With content continuously building up on the net to the point of saturation, how can marketers make their brand stand out? What are the industry‚Äôs next phases and forms that they should master if they are to keep up with its lightning pace?
These were the groundbreaking topics discussed at Content 360 held last April 26 at the Dusit Thani Manila in Makati City. Produced by Marketing Magazine and Learning Curve, innovation and unexplored frontiers were the themes that underscored the event. This is the event‚Äôs fourth consecutive year in the Philippines.
More than 200 digital marketers and marketing professionals packed the ballroom to listen to industry leaders and known stalwarts in the industry open in-depth the various areas and expertise that they should immerse themselves in, in order to remain competitive.
The first keynote speaker, Dr. Donald Patrick Lim, Country CEO of Dentsu Aegis Network Philippines, redefined content marketing itself in his topic, ‚ÄúBuilding Brands and Businesses Through Engaging Content.‚ÄĚ¬†¬†He emphasized that marketers should be more holistic in their thinking and go beyond planning individual campaigns that confine themselves to platforms like video or social media.
He pointed out that today‚Äôs content is ‚Äúthe totality of the experience, and marketing has to be critical across the entire customer journey. Organizations have to change from silos to collaboration and integration. Marketing should look at the entire customer journey.‚ÄĚ
The second keynote speaker, Chay Mondejar-Saputil, client partner of Facebook Philippines, gave a greater dimension to content marketing in her talk, ‚ÄúPeople First:¬† Building Ideas that Thrive in a Connected World.‚ÄĚ As social media has demonstrated, it is community-building that creates the avalanche of brand loyalty that in turn results in profitable e-commerce. She outlined the digital process that has made certain brands succeed while others have failed. She said, ‚ÄúCuration happens when people are now more empowered to choose what they want to see. Community is the power to bring the world closer together. Conversation is critical because people expect to be connected with the brands that they are connected with. All these build up to Commerce.‚ÄĚ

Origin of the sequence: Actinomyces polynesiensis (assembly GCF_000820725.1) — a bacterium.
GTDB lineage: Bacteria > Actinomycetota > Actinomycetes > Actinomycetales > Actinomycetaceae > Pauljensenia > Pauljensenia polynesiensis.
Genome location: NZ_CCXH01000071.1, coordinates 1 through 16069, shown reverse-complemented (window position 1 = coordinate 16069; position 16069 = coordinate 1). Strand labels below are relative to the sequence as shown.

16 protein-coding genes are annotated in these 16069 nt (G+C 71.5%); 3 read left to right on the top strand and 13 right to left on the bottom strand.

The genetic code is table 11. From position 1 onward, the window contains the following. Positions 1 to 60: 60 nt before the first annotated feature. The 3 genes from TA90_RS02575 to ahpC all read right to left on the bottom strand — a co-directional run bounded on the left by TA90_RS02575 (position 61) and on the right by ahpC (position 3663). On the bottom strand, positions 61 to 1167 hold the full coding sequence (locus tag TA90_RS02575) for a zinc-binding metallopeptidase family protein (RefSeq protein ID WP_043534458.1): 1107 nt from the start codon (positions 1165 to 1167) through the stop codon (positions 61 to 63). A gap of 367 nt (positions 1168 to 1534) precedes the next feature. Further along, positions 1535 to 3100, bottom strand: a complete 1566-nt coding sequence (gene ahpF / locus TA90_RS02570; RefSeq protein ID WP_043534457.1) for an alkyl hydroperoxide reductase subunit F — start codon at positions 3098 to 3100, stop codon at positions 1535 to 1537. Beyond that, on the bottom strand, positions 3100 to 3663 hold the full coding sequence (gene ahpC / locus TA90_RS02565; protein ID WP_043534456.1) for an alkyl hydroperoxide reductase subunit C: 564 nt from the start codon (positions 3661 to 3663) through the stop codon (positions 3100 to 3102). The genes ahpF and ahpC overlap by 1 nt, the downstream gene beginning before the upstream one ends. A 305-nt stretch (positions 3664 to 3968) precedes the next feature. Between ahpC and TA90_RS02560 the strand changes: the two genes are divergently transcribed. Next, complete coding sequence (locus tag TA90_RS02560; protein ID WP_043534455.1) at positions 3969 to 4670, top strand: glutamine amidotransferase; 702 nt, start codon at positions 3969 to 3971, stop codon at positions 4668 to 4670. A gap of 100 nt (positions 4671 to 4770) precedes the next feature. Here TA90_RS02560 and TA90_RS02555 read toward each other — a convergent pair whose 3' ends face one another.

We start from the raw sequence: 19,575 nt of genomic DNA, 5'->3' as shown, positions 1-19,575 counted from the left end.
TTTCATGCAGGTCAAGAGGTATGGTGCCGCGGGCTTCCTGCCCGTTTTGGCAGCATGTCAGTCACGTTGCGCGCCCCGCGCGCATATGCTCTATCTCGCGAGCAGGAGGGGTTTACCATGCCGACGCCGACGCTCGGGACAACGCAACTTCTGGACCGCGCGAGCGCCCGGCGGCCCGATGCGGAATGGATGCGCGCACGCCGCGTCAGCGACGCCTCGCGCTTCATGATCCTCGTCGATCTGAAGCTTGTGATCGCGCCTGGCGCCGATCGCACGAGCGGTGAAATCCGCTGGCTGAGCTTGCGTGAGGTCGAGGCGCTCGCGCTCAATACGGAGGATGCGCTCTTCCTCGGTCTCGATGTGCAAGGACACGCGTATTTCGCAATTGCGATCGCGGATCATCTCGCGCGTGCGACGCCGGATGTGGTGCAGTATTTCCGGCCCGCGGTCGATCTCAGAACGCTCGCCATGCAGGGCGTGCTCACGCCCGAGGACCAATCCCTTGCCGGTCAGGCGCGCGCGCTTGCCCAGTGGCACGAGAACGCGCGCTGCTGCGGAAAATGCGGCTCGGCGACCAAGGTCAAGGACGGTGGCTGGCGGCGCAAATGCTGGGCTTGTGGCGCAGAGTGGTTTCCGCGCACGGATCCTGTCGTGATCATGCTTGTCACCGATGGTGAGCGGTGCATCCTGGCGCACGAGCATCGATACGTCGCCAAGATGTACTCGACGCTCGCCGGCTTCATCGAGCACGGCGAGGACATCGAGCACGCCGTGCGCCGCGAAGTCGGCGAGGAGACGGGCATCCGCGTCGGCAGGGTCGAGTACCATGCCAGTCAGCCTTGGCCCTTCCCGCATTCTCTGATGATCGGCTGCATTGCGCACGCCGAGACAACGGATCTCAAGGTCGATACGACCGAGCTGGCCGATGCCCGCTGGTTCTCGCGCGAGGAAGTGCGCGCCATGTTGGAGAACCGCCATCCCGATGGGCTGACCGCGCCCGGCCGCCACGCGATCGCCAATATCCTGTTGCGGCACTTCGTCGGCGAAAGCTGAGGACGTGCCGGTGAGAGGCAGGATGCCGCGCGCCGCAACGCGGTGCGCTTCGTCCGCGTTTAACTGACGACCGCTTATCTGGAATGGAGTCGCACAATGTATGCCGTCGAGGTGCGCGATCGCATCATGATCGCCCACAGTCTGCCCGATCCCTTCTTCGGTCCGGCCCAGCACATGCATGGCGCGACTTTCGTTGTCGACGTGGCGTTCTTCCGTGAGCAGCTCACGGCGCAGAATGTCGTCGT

The customer journey
Next, Aleine Lagasca, the marketing head of JLL Philippines, said that the ‚ÄúThe Future of Content Marketing‚ÄĚ lay in brands, especially those from brick-and-mortar legacy companies, embracing technology, instead of fearing it. She first cited statistics showing that 49% of current tasks can be automated using present-day tech, which will then grow to 88% in the future. Her advice regarding this inevitable evolution: ‚ÄúWe need to have a digital mindset. Embrace tech and learn it by doing. If you will fail, fail fast and fail often. Don‚Äôt be afraid to say ‚ÄúI don‚Äôt know,‚Äô but follow it up with ‚ÄėI will find out.‚Äô‚ÄĚ
The next speaker, Sebastien Caudron, president of mContent APAC, followed up that exhortation with his own elaboration on ‚ÄúThe Synergy Between Data and Content.‚ÄĚ He said that marketing professionals should regard distribution as integral to content creation. Distribution in its many platforms can harvest a lot of data that marketers can use to understand their publics and refine their campaigns. He said, ‚ÄúContent has value more once it is distributed. It is important to note that the data processing funnel has four blocks. First there is data. Then there is audience data. The third is profile data which refers to who created the data. Finally, there is the brand data which covers marketing objective, brand positioning, and the digital persona of your brand.‚ÄĚ
The lunch break following Mr. Caudron‚Äôs talk also became a time of networking for the participants to discuss the learnings in the presentations, and form partnerships and friendships that can help them in the future. Four more speakers presented after the lunch break.
Manny Gonzales, Strategy Director of Ogilvy Philippines, highlighted one important element in his talk on ‚ÄúContent Marketing and the Customer Journey.‚ÄĚ The customer himself must become an active, enthusiastic part of this marketing voyage, and not a mere bystander. The conversations that follow will then make the marketing manager more equipped and informed as he builds on his campaign. He said, ‚ÄúContent can make people part of an experience. It can be experiential, not just visual or auditory. Create content experience, not just content buckets or content silos. Once the customer is engaged, content can become a strong business tool.‚ÄĚ
This point was reflected in the non-stop explosion of social media, as illustrated by the following speaker, Roland Ros, the CEO of Kumu, in his talk ‚ÄúBrand Collaboration and Collaborative Content.‚ÄĚ He said that one reason that their livestream social media is a huge hit with Millennials and Gen-Z‚Äôers is because of the authenticity of the content and the conversation that leaps from it. He described why this is one possible future of social media: ‚ÄúWhat drives home the engagement is everyday youth elevating brands with authenticity and engagement. You can‚Äôt fake livestream. The content creators are being real, and their viewers are engaging in a very transparent way. The viewer backs up his support of content with money.‚ÄĚ